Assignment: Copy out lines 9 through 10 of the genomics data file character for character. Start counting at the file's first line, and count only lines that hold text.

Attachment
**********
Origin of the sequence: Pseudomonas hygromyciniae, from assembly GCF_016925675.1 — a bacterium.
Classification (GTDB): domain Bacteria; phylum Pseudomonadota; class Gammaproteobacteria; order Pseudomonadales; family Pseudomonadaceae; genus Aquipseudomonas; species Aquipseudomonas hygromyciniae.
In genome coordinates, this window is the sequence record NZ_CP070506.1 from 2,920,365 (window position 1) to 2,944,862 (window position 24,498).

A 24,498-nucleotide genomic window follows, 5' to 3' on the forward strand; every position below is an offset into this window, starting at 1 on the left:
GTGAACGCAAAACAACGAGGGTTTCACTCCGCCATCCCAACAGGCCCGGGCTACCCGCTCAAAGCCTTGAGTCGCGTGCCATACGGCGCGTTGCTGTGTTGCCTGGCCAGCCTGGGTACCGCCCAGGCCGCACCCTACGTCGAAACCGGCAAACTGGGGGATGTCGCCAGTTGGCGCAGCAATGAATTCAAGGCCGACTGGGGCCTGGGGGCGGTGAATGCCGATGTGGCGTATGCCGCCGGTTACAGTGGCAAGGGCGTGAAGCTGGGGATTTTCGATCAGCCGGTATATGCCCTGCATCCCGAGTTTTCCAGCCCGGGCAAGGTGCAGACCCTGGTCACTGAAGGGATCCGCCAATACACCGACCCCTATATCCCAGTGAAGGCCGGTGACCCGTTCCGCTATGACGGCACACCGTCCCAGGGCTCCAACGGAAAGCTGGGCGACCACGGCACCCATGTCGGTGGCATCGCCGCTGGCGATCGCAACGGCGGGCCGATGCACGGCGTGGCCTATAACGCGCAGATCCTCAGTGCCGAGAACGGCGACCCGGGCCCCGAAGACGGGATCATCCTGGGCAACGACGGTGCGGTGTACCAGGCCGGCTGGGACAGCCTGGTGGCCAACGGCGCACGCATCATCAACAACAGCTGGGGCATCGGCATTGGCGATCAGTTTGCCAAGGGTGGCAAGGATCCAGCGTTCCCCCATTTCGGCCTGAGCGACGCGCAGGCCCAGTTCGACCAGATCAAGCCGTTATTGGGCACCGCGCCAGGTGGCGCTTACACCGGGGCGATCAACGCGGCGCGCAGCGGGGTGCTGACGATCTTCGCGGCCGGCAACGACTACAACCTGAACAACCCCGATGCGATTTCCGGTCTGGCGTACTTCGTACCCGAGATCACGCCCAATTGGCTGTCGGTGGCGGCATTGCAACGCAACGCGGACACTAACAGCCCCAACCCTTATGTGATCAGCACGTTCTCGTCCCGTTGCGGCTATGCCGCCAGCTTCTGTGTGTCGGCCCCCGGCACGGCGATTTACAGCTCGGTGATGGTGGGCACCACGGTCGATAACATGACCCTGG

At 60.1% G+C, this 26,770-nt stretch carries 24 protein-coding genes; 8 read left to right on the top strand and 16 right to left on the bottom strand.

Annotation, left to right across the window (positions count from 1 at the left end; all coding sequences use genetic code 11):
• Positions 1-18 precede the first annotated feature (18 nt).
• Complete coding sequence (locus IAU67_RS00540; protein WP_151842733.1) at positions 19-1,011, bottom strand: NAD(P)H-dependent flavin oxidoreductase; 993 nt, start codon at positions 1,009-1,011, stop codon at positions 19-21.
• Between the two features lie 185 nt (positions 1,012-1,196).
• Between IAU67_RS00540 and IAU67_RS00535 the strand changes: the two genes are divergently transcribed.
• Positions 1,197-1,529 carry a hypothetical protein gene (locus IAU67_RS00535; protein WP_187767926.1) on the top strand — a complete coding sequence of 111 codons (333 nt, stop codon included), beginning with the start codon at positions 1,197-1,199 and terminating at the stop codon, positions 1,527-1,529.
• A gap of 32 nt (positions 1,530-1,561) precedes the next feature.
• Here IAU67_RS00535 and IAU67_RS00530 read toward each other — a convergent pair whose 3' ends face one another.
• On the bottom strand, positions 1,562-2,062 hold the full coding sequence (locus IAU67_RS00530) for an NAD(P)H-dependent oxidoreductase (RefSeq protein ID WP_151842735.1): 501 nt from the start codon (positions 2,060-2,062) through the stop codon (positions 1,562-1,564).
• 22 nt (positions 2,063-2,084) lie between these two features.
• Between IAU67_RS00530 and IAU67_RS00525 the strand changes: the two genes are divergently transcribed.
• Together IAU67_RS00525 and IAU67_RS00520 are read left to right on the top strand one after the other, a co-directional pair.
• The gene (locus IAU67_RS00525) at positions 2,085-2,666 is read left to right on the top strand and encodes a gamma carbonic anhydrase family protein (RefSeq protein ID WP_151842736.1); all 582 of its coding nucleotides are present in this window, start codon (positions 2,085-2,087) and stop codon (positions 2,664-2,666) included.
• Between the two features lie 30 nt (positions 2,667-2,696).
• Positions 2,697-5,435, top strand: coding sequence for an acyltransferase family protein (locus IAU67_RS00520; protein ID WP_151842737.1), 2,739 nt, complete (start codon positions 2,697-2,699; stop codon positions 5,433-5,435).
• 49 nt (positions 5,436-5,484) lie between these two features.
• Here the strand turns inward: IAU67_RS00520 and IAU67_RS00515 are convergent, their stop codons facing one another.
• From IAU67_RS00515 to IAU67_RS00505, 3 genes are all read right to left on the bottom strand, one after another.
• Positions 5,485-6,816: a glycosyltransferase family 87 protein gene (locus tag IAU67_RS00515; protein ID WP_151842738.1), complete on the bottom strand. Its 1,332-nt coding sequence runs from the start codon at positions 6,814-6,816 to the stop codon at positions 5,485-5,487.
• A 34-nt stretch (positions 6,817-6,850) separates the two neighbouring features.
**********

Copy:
• Complete coding sequence (locus IAU67_RS00540; protein WP_151842733.1) at positions 19-1,011, bottom strand: NAD(P)H-dependent flavin oxidoreductase; 993 nt, start codon at positions 1,009-1,011, stop codon at positions 19-21.
• Between the two features lie 185 nt (positions 1,012-1,196).